Regulating functional foods in the european union: Informed choice versus consumer protection? [Book Review]
David Bourget (Western Ontario)
David Chalmers (ANU, NYU)
Rafael De Clercq
Jack Alan Reynolds
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Journal of Agricultural and Environmental Ethics 16 (6):545-556 (2003)
Due to the rise of functional foods,the distinction between foods and medicines hasbecome increasingly blurred. A new EUregulation covering health claims and otherclaims on food and drink products is on thedocks. A basic motive of legal regulation oflabeling and advertising is to inform andprotect the consumer. Promotion of informedchoice and consumer protection may, however, beconflicting objectives. A further problemsprings from the fact that choice, likeconsent, is a propositional attitude andtherefore opaque. Thus it is extremelydifficult for regulators to fasten onparticular formulations of claims. Despite theprofessed respect for the autonomy of theconsumer, paternalism is never far away andeasily enters in various guises.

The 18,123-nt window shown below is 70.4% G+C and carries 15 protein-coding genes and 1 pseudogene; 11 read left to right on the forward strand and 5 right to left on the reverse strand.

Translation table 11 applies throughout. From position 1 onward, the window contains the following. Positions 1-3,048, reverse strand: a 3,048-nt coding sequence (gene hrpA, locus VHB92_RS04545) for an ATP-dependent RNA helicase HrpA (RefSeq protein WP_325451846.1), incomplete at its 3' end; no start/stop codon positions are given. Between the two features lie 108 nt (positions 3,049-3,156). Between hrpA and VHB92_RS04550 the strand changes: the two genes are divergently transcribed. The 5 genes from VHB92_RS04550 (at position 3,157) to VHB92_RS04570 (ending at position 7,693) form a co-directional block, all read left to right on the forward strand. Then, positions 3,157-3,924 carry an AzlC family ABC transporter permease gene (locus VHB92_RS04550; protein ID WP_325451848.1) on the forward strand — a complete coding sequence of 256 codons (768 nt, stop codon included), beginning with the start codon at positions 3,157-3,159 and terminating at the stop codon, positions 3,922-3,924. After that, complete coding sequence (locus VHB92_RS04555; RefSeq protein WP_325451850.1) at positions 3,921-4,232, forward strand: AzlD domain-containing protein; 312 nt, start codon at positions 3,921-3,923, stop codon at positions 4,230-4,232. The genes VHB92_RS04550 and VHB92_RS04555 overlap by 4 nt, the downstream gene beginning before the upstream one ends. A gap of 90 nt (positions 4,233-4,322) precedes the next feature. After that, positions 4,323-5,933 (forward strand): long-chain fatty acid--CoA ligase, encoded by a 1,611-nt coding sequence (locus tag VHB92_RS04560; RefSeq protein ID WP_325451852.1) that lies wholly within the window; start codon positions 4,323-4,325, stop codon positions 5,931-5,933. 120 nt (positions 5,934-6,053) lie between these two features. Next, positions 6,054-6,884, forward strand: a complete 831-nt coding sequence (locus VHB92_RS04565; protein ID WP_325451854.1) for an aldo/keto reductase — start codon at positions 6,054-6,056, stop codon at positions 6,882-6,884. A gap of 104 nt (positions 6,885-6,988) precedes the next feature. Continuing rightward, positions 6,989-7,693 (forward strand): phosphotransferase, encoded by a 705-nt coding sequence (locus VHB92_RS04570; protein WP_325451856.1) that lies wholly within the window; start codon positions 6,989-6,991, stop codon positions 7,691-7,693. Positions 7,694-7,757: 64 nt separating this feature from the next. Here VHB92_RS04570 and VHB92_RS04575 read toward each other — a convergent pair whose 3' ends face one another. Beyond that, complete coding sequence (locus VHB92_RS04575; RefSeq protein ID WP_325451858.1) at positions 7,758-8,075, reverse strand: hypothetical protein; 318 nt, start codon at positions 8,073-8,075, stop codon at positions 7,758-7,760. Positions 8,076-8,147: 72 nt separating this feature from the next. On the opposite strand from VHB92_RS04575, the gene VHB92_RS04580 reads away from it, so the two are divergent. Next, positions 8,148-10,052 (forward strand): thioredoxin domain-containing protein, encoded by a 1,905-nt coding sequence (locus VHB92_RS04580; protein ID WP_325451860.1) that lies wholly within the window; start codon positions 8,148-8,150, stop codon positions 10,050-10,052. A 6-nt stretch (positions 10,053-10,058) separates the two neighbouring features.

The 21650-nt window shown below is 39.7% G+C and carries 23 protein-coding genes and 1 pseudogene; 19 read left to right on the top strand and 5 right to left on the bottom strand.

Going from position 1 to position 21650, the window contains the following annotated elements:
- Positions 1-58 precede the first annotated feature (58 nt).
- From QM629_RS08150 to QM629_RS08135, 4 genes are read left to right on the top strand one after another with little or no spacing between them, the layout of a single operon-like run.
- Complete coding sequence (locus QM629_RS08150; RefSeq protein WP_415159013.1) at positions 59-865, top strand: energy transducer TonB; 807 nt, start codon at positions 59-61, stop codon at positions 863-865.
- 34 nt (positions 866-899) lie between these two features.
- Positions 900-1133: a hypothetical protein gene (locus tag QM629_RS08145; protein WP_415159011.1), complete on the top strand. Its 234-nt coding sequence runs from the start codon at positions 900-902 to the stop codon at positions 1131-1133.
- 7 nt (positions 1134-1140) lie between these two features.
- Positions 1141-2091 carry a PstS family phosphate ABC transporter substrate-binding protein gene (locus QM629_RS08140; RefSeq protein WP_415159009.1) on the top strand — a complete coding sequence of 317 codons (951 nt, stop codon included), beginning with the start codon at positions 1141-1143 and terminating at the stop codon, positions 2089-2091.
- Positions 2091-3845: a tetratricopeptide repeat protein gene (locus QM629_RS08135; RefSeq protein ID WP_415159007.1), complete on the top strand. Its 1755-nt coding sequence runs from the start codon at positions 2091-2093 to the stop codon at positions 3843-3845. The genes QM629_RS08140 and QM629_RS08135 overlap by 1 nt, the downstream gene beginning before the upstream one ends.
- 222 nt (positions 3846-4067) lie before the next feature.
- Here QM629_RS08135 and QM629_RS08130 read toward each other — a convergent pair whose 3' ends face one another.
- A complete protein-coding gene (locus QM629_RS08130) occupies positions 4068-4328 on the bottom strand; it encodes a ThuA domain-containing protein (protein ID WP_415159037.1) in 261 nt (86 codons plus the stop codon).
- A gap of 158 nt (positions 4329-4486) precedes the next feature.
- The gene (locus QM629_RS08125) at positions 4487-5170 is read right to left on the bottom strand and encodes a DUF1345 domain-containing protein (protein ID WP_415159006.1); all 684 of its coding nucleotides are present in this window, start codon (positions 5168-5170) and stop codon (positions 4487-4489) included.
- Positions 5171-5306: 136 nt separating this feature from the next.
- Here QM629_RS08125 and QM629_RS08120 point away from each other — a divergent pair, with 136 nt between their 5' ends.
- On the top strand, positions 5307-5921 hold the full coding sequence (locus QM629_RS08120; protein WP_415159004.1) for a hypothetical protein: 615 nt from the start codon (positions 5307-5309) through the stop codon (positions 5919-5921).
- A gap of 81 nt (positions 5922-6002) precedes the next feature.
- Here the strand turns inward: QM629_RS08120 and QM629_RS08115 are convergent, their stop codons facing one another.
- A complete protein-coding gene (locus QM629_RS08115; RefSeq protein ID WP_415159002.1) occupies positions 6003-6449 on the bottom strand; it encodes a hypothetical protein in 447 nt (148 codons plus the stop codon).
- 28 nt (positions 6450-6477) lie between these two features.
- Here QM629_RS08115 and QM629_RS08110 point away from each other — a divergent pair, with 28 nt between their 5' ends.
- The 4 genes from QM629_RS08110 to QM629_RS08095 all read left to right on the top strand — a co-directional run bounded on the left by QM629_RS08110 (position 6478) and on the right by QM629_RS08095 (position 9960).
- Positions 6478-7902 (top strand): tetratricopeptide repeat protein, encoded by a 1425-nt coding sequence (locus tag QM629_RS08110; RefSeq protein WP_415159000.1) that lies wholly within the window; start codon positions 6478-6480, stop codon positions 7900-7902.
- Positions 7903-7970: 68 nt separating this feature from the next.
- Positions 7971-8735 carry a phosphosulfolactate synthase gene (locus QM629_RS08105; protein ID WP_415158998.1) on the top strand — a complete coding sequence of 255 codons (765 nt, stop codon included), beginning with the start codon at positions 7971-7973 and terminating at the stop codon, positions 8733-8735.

|Keywords||autonomy consumer health claims paternalism propositional attitude|
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Citations of this work BETA
Helena Siipi & Susanne Uusitalo (2008). Consumer Autonomy and Sufficiency of Gmf Labeling. Journal of Agricultural and Environmental Ethics 21 (4):353-369.
David J. Garren (2007). Paternalism, Part II. Philosophical Books 48 (1):50-59.
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